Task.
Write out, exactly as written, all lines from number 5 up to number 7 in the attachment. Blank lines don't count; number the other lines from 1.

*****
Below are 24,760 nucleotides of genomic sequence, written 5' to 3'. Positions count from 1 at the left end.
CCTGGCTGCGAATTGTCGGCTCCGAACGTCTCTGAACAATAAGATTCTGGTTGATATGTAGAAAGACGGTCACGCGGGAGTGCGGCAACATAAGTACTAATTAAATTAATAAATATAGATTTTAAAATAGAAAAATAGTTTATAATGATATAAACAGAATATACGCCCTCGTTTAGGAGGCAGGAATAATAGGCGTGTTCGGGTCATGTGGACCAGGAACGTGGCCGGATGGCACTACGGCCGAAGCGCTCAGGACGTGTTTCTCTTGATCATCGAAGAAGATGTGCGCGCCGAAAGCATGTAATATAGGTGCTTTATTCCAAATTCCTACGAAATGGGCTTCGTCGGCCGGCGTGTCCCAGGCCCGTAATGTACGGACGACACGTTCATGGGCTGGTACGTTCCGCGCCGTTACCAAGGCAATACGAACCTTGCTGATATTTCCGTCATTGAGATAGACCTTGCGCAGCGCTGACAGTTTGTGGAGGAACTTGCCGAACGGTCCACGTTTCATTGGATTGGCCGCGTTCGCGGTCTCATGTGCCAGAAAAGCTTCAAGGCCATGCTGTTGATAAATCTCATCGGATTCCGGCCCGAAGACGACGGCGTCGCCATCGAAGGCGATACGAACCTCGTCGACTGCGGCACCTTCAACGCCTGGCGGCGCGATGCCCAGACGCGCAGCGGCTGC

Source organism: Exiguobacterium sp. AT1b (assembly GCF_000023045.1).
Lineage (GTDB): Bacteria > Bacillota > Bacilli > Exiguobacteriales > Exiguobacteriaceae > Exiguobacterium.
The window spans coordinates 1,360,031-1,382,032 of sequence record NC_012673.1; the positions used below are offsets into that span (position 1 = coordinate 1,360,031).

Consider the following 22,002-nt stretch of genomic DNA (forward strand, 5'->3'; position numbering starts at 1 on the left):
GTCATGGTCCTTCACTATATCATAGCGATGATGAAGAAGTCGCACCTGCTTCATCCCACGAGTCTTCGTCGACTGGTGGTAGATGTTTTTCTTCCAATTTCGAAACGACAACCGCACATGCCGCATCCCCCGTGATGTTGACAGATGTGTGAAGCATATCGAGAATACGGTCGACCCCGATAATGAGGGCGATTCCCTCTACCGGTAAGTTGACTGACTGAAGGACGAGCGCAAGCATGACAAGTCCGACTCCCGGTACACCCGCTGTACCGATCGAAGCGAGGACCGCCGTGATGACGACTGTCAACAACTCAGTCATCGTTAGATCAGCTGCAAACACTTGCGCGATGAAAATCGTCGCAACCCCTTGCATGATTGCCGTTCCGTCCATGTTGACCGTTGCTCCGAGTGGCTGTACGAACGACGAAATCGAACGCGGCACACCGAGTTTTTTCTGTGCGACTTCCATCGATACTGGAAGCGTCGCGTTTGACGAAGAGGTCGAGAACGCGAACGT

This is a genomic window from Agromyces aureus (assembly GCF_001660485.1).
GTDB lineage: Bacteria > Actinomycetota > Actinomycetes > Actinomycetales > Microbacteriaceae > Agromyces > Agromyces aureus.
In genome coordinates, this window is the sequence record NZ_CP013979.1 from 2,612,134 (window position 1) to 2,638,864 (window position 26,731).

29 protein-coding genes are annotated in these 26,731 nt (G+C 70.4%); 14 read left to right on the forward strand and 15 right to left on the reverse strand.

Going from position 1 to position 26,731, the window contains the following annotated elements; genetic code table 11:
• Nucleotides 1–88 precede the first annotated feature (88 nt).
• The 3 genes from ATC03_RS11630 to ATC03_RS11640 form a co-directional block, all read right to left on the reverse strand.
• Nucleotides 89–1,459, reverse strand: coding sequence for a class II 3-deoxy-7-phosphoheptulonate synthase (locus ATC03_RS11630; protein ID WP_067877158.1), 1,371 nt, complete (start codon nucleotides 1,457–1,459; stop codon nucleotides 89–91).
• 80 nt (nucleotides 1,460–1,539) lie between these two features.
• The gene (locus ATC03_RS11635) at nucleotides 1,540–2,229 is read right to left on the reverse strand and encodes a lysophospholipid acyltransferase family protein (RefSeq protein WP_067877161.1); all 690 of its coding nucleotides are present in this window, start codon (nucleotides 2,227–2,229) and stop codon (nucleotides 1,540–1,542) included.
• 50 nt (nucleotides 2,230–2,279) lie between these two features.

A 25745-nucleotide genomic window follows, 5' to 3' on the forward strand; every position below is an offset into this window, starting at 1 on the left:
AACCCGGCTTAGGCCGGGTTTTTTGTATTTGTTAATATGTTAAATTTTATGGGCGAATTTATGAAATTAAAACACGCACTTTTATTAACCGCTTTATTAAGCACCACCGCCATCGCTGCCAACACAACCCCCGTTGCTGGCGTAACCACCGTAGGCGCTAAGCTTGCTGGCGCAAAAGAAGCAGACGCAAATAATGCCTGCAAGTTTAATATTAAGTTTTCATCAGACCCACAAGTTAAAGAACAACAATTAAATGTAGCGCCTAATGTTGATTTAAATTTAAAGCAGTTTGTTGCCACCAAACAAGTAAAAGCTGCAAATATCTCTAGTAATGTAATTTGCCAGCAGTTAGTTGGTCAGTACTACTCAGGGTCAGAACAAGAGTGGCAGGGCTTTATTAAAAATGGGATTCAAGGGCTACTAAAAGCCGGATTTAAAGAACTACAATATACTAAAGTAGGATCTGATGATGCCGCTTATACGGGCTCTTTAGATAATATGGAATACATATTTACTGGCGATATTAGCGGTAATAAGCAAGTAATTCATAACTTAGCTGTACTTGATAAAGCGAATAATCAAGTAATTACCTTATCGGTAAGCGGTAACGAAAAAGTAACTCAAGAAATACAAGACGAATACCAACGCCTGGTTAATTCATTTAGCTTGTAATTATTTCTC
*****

The window spans coordinates 1,360,031-1,382,032 of sequence record NC_012673.1; the positions used below are offsets into that span (position 1 = coordinate 1,360,031).

Consider the following 22,002-nt stretch of genomic DNA (forward strand, 5'->3'; position numbering starts at 1 on the left):
GTCATGGTCCTTCACTATATCATAGCGATGATGAAGAAGTCGCACCTGCTTCATCCCACGAGTCTTCGTCGACTGGTGGTAGATGTTTTTCTTCCAATTTCGAAACGACAACCGCACATGCCGCATCCCCCGTGATGTTGACAGATGTGTGAAGCATATCGAGAATACGGTCGACCCCGATAATGAGGGCGATTCCCTCTACCGGTAAGTTGACTGACTGAAGGACGAGCGCAAGCATGACAAGTCCGACTCCCGGTACACCCGCTGTACCGATCGAAGCGAGGACCGCCGTGATGACGACTGTCAACAACTCAGTCATCGTTAGATCAGCTGCAAACACTTGCGCGATGAAAATCGTCGCAACCCCTTGCATGATTGCCGTTCCGTCCATGTTGACCGTTGCTCCGAGTGGCTGTACGAACGACGAAATCGAACGCGGCACACCGAGTTTTTTCTGTGCGACTTCCATCGATACTGGAAGCGTCGCGTTTGACGAAGAGGTCGAGAACGCGAACGT